Southampton researchers have won this year’s Health Services Journal Cancer Care Initiative of the Year award for their pioneering trial of ‘prehabilitation’ exercise and psychological support for cancer surgery patients.
Professor Sandy Jack and her team have won the 2020 Health Services Journal’s award for Cancer Care Initiative of the Year for their WesFit trial. The award recognises outstanding dedication to making things better in the NHS.
This genuinely transformational project has translated early studies in Southampton’s NIHR Biomedical Research Centre and NIHR Clinical Research Facility into a regional, then national trial of exercise and psychological ‘prehabilitation’ support for cancer surgery patients.
The £2.3 million study compares the impact of pre-surgical exercise, psychological support or both combined. It was selected ahead of hundreds of other projects to win the award.
“This is fantastic news for the team, the communities and the patients involved in the trial here in Wessex and elsewhere across the UK,”
comments study lead, Professor Sandy Jack.
Exercise as medicine – WesFit is rapidly translating Professor Jack’s pioneering research into frontline clinical practice. Those studies showed that structured, high intensity exercise in the six weeks between chemotherapy and surgery returned patients’ physical fitness to pre-chemotherapy levels before they entered the operating theatre.
Professor Jack’s team and the Wessex Cancer Alliance worked in partnership with cancer charities, leisure facilities and local councils across Wessex.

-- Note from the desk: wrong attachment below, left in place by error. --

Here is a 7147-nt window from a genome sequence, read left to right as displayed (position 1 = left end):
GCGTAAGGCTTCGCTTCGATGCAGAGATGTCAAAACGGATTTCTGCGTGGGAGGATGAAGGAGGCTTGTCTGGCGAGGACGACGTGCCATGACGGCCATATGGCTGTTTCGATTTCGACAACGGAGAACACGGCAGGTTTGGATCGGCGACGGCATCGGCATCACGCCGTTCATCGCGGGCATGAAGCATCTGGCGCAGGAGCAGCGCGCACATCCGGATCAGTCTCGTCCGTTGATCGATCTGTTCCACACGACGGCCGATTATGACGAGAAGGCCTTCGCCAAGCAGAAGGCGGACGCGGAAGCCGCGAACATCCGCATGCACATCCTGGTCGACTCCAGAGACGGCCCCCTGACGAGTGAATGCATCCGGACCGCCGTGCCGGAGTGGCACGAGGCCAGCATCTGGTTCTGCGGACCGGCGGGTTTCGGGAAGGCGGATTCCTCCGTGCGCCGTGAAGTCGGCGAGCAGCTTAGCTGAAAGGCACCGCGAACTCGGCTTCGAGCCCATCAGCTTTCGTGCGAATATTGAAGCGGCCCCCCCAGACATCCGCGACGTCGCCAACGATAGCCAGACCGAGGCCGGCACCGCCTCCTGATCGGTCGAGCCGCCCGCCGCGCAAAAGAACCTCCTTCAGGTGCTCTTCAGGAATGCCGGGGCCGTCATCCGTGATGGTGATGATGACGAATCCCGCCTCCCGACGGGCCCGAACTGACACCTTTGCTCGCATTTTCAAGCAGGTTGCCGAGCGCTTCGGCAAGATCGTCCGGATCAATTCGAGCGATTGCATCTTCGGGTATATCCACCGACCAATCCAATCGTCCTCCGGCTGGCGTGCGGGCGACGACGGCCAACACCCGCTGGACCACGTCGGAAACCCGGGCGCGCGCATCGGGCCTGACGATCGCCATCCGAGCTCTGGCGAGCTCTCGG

“We know that in major surgery physical fitness has a big impact on how fast you recover, your chances of complications and your long term outcomes,”
explains Professor Mike Grocott, head of the Southampton Critical Care Research group.
“Not only have we shown this improvement in pre-surgery fitness, evidence of reduced complications and massively improved quality of life, we’ve also published data showing that this kind of exercise results in the tumour itself shrinking ahead of surgery.”
“Together we’re establishing the evidence for a whole new approach to cancer surgery services – focussing on getting people into the best possible shape before their operation to improve recovery, outcomes and help them stay healthy for the rest of their lives,”
adds Sally Rickard, Director of the Wessex Cancer Alliance.
Despite WesFit being paused in March due to Covid-19 restrictions, the team transformed it into a virtual service-as-a-trial known as SafeFit, providing remote exercise, dietary and emotional support for cancer patients with paused or disrupted treatment plans.
This took the concept of the trial and offered a much broader range of support services to cancer patients across the UK, via an online platform and with the trained CanRehab instructors. SafeFit launched in April 2020 and has been an enormous success.
Article source: https://www.uhs.nhs.uk/ClinicalResearchinSouthampton